Past participants have included Russell Simmons Def Poetry Jam on Broadway artists Staceyann Chin, Steve Coleman, and Lemon Andersen; as well as Ishle Yi Park, Marc Bamuthi Joseph, Carol Hancock Rux, music and dance artists including Universes, Rockafella, and other nationally recognized poets/slam artists.  

Poetry 2012: Expression in the Right Direction invites you to explore the power of the word through the art form’s most intrepid and adventurous disciples.

—Sandy Sawotka

Wednesday, February 15, 2012

Next Wave Infamy: The Birth of the Poet

The Birth of the Poet
After the Paris premiere of Robert Wilson’s Deafman Glance in 1971, founding Surrealist Louis Aragon famously declared that the 29-year-old Wilson “is what we, from whom Surrealism was born, dreamed would come after us and go beyond us.” It’s a shame that none of the Dadaists were still around (or that none of the living Surrealists still adhered to Dada’s program of playfully nihilistic absurdity) when Wilson’s contemporary, Richard Foreman, broke onto the scene in the late 60s. A shame, because just as long as Wilson has been carrying the torch of Surrealism, expanding its theatrical possibilities, Foreman has been doing something similar with Dada.

Perhaps the silence of Dada’s founders toward Richard Foreman is a sort of Dadaistic passing of the torch. A goal of Dada performance, after all, was to enrage the audience, to shake them out of placid passivity. Such a nihilistic approach to creation cancels out the possibilities of tradition.

Which brings us to The Birth of the Poet, Foreman’s production of a play written by downtown legend Kathy Acker, with music by Peter Gordon and sets by David Salle. Part of 1985’s Next Wave Festival, The Birth of the Poet was reviled at its premiere: the audience (those who hadn’t already walked out) barraged the actors with boos, and the next day’s reviews unanimously echoed the audience’s rage. The Birth of the Poet is still considered one of the most panned shows of the Next Wave.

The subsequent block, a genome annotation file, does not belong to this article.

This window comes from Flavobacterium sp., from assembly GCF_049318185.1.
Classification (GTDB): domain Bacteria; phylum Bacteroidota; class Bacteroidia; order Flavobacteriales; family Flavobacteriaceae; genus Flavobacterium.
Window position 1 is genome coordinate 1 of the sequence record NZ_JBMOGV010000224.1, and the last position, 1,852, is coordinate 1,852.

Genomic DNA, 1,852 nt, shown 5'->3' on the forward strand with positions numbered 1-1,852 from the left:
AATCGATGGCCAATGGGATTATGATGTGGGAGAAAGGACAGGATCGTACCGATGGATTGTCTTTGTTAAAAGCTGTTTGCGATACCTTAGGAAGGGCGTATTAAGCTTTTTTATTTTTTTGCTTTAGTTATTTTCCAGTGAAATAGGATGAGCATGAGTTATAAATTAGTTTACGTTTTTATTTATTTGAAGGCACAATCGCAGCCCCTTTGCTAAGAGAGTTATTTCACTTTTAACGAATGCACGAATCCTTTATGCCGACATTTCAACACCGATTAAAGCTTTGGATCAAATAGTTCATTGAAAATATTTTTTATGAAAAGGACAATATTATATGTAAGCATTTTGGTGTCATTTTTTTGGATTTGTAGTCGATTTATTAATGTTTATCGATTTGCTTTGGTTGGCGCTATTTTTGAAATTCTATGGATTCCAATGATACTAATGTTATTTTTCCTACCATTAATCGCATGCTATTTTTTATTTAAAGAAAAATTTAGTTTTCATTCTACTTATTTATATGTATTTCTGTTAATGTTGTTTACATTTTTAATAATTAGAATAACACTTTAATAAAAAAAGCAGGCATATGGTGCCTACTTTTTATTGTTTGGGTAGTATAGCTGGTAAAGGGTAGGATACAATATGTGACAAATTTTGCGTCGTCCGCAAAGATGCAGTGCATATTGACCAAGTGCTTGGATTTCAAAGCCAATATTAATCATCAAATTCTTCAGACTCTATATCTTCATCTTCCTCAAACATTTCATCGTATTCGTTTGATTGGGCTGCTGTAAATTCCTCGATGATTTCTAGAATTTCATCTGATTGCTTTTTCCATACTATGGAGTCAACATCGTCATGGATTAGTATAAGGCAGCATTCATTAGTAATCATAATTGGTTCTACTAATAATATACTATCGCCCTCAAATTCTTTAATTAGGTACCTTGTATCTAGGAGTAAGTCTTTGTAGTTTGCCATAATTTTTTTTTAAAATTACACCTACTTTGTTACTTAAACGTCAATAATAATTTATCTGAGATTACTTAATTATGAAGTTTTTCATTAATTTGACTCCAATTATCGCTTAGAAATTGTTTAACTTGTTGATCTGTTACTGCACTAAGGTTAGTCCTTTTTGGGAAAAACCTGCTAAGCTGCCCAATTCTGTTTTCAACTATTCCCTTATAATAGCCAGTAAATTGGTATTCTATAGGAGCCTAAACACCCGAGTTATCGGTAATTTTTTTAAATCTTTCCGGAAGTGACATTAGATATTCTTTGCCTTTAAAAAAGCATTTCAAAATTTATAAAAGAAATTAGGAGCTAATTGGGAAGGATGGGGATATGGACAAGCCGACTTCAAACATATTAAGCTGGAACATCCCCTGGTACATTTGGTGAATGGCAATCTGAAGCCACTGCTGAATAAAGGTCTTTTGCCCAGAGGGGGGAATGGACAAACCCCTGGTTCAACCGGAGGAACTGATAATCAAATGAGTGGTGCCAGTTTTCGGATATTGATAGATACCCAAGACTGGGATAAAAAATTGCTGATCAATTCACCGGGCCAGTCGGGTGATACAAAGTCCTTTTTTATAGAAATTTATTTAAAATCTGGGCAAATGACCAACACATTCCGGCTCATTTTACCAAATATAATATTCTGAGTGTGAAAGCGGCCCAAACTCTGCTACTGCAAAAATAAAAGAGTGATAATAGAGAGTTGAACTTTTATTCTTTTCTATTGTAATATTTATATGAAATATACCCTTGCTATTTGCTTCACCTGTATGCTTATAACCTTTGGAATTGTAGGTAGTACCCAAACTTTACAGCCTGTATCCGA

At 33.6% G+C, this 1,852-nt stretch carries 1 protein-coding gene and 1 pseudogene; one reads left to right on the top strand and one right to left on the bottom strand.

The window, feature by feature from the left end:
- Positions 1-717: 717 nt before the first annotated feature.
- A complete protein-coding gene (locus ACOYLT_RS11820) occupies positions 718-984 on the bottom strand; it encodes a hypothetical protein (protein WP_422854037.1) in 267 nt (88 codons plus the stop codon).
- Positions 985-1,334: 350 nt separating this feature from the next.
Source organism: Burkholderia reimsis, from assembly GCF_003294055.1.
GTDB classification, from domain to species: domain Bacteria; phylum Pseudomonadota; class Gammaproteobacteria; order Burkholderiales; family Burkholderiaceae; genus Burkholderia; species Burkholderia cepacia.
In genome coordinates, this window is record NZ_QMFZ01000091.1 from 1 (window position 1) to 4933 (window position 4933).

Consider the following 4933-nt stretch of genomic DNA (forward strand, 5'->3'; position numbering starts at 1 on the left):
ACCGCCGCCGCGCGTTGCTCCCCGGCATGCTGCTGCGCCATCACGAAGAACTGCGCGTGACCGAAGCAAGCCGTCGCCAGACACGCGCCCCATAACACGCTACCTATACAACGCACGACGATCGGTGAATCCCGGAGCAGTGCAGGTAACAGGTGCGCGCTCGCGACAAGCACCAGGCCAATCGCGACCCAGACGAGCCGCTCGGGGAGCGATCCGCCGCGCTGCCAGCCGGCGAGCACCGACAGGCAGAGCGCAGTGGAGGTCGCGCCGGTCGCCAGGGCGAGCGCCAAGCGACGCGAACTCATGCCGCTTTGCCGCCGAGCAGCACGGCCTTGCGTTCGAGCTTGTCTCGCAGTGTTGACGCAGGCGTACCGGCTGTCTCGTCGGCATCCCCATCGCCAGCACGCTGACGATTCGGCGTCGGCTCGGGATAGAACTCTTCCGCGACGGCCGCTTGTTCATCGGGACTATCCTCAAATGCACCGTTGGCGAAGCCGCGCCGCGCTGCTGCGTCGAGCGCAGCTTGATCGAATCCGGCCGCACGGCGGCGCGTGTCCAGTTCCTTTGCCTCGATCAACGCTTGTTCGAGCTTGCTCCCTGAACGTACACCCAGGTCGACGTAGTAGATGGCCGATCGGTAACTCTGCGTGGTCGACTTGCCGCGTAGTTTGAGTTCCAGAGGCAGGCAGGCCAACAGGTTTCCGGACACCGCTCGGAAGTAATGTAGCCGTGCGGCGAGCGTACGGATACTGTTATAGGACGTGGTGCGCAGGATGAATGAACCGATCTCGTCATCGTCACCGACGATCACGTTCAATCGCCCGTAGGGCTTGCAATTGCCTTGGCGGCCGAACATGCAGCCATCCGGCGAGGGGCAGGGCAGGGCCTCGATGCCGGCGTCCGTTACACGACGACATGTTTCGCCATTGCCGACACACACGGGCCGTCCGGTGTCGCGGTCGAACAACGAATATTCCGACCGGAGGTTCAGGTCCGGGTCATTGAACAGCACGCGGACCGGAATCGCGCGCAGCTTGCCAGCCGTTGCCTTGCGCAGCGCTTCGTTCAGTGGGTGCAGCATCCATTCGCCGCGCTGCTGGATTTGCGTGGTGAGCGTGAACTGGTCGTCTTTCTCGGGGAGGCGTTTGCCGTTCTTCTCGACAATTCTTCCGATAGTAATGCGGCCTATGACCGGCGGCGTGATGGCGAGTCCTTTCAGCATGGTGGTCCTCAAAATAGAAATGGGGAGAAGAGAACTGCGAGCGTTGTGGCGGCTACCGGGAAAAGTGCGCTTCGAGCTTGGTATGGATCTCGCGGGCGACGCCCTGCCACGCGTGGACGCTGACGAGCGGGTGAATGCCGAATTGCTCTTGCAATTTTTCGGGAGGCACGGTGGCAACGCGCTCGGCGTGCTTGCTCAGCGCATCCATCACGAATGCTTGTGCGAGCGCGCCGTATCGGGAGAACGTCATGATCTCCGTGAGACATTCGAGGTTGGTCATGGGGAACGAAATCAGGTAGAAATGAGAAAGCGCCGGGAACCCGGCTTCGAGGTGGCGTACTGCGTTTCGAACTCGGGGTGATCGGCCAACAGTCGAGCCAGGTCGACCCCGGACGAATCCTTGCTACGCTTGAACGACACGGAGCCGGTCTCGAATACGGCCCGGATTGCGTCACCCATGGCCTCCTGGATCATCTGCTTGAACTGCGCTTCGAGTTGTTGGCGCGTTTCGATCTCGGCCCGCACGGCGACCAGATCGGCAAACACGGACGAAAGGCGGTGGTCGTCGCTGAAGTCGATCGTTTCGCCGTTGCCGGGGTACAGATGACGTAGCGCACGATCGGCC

Monday, February 13, 2012

BAM and the Black Brooklyn Renaissance

Chuck Davis Dance Company, DanceAfrica, ca. 1970s. Photo courtesy of Chuck Davis African American Dance Ensemble

BAM has drawn significantly from the borough’s deep well of cultural resources, particularly from the African-American community in Brooklyn and the surrounding metropolitan area. From historic performances and lectures by Harlem Renaissance heavy hitters such as Langston Hughes (1945), Marian Anderson (1938), and Duke Ellington (1968), to New York’s own Society of Black Composers (1969) and BAM’s long-running DanceAfrica Festival (which began in 1977), BAM has been key in bringing black arts and culture to the Brooklyn stage.

It’s no surprise then that the BAM Hamm Archives would be chosen as one of nine repositories for the Black Brooklyn Renaissance Digital Archive (BBR), a recent initiative to preserve the history of black arts and culture in Brooklyn. The rest are distributed at other research institutions around primarily Brooklyn and Manhattan and include the American Folklife Center at the Library of Congress.




Black Brooklyn Renaissance Digital Archive from Brooklyn Arts Council on Vimeo.


The two-year-long project by the Brooklyn Arts Council, in partnership with the Bedford Stuyvesant Restoration Corporation, seeks to celebrate the “many ways black performing artists, primarily those working in music, dance, and spoken word, have contributed to the borough’s significance as a center of black culture in New York and the world” through field research, public performances, exhibitions, panels and other documentation. The project culminates in an archival collection of 73 DVDs organized by genres (dance, music, visual art, spoken word, etc…), separated into performance events and artist interviews.